There is some talking. Also, it's good to work the atmosphere on the set. It's like everyone should be aware we're doing an important moment. I shoot with a lot of music all the time, so depending on how the music is on the set, the whole crew now knows what is the mood of the scene we're doing. When you play music on the set, it's good for the actors. It's good for the crew, and it's fun. When you play music, and you get the performance the same time music is on the set, you can see the whole crew haunted by what they're seeing. Everyone is very focused on what's in front of the camera.

What music did you play? 

It depends. There are moments in the film I'm dealing with destruction I was playing Godzilla music. There were emotional moments I was playing [Ennio] Morricone. It's funny because some of the moments we were using music, then we don't use music in the film. I think one of the things I'm most proud of is the most emotional scenes of the film; they play more with silence than with music. It's all about the performance of the actors.

How do you typically like to work with younger actors? Do you provide them a sense of freedom or structure? 

The other day I was with Tom Holland, and he was telling me that one of the things he appreciated in The Impossible is that I was treating him exactly the same way I deal with actors in the film. It's true. At the end, you need to get a performance. They need to wake up every day at 5:00 in the morning. They need to do exactly the same things as the other people do, so you treat them exactly like the other ones. But, at the same time, they're kids, and they don't understand what they're doing. The kind of work that you need to do is not only about the performance but also about to make them understand what they're doing and somehow help them in dealing with the experience in shooting a film.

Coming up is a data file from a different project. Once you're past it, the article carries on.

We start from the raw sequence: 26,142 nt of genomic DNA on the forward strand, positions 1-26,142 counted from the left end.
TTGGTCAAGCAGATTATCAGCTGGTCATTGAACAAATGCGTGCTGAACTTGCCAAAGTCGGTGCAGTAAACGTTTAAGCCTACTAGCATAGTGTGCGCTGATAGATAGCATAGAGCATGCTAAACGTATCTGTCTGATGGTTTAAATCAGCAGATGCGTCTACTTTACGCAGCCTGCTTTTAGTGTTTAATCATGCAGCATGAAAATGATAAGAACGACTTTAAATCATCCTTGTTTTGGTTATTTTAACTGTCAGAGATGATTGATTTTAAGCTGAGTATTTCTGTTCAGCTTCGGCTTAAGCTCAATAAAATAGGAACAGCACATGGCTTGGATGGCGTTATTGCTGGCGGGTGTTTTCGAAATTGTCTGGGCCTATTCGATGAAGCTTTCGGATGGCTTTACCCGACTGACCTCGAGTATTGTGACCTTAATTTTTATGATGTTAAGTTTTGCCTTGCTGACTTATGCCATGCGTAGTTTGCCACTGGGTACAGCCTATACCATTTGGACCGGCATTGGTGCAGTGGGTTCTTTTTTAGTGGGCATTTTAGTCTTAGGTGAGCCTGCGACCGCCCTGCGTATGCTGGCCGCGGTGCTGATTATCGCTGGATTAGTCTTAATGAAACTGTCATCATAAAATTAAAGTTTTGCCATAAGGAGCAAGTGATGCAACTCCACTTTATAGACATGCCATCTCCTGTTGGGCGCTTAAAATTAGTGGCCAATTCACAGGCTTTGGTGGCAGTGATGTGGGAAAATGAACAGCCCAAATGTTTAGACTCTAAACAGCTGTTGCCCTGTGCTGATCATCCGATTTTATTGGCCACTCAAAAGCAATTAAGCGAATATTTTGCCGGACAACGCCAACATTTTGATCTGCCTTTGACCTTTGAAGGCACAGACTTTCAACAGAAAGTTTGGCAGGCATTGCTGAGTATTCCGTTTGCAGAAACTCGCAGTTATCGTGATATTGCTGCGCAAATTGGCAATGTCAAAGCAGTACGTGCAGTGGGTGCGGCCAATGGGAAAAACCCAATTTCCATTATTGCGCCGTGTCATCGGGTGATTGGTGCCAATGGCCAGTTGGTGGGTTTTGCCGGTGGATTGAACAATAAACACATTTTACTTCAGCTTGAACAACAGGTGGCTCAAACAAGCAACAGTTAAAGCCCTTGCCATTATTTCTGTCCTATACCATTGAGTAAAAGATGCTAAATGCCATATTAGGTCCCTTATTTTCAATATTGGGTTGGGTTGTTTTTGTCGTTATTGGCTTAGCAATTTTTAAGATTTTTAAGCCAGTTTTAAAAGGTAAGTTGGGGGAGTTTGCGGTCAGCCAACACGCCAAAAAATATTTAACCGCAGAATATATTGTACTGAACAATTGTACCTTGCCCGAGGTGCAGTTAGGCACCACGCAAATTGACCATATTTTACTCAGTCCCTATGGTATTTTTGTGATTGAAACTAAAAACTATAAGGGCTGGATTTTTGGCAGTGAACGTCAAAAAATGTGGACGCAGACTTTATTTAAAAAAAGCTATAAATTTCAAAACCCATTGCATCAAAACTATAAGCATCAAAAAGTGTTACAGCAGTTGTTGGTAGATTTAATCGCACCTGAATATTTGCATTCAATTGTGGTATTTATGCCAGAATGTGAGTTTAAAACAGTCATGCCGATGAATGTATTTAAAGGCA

When I did Impossible, it was Tom Holland's first film and you have all the time this feeling, this impression, that you need to help them to cope not only with the film but with the experience they're going to have once they finish the film, and make them understand that making a film is a unique thing that is not everyday life, that doesn't represent everyday life, and somehow you feel like a mentor, that you tried to get the performance, but at the same time, you have the impression that you need to take care of them.

What was the casting process like for Conor? 

It was very interesting in the audition that Lewis MacDougall did because we were playing some of the most dramatical stuff in the auditions, and most of the kids, all the kids, they went for the tears. They went very emotional, but Lewis didn't go for that. He was more about rage, and I felt that was so unique. Suddenly, I have this kid that didn't want to cry, that was angry for what he was going through, and I felt that there was so much truth in there that I knew from the very first time that I work with him that he was a unique boy. At the end, we had a bunch of five kids, and he was still the best. It was so obvious that he had to do the film.